Smoke – the killer in the kitchen


January 16th, 2013

How many people do you think die each year from household air pollution – basically, killer kitchen smoke?

Until recently we’ve been using figures from the World Health Organisation which varied between 1.3 million and 1.6 million people each year. A huge number – which meant that killer smoke was, for example, responsible for more deaths than malaria.

But new figures published in The Lancet say this figure is a dramatic underestimate and 4 million people die each year! We’ve been checking the figures out as, while we knew from talking to WHO that theirs was probably an underestimate, these new figures seem so massive!

I’ve just been sent an explanation of the new figure from Kirk Smith, Professor of Environmental Health at The University of California and a world expert on air pollution. And it seems that from his perspective they are pretty accurate!

Four million people die each year as a result of household air pollution.

But there are solutions.

Last week we organised a webinar to present Practical Action and Bosch Siemens experience of working together on smoke hoods in Nepal. The smoke hoods are fantastic, reducing household air pollution (HAP) by up to 81%. Moreover, within the communities where we have piloted the work is now sustainable with local people now making the smoke hoods and revolving loan funds. We’re now looking for more funds to role this incredibly important work out.

The webinar was mainly attended by experts and people working on household air pollution projects so I avoided asking questions and let the experts have the time. One thing I did want to know, so I asked Liz Bates (who works on the project) later, was what she meant when she said that when asked about the burden of collecting cooking fuel, the women surveyed in the villages said exhaustion, hunger and fear of slipping on rocks or down the ravine. It was the number of women saying hunger that I thought I understood but wasn’t sure. Liz replied:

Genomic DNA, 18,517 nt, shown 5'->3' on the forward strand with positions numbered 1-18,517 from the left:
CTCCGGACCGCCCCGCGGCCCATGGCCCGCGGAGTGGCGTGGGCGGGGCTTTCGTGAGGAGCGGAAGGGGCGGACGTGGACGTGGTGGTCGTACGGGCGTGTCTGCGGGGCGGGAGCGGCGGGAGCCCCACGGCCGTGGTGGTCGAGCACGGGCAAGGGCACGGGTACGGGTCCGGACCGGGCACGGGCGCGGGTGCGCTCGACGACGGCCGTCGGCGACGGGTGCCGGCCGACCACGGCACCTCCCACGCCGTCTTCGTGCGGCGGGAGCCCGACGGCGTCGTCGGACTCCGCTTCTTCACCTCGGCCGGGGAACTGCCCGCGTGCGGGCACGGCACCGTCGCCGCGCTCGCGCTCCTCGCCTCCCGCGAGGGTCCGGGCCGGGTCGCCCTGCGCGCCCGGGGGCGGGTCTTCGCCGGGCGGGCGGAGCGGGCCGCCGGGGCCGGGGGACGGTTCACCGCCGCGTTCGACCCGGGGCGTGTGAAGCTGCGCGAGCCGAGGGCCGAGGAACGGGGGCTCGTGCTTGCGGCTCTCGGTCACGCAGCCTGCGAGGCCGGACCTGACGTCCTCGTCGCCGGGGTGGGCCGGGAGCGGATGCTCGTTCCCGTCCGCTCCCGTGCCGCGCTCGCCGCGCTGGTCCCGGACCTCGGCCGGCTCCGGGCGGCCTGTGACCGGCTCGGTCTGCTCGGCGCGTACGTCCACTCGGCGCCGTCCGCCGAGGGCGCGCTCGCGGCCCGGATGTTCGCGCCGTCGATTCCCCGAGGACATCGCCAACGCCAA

“The women in Gatlang (Rasuwa) with whom we were working live very close to having insufficient food, and the loads that they carry are really heavy… I tried to lift one off the floor, and if you recall, I am neither petite nor weak… I could not even get it off the floor – which they found hilarious. I think the amount of energy that is expended in carrying these huge loads, often climbing, and for several hours means that ‘energy in’ is below ‘energy out’ and they are suffering from hunger – rather than just hungry – by the time they return. I was fairly shocked when I found this was one of the top issues.”

Somehow this touched me even more than the 4 million people who die each year – women living with hunger – you can feel for.

Practical Action is committed to working on smoke hoods, on clean energy access, on improved cook stoves etc. to reduce deaths and end hunger.

The most frustrating thing for me is that a smoke hood is basically a new type of chimney, we have great designs for clean cook stoves, modern energy access for all is achievable – it’s great but this isn’t rocket science. Yet somehow, because of technology injustice, the number of people relying on solid fuel as their main cooking fuel has remained roughly stable for the last decade. That’s more people cooking this way than at any previous time in history.

This is a problem with a simple solution – lets solve it!

Leave a reply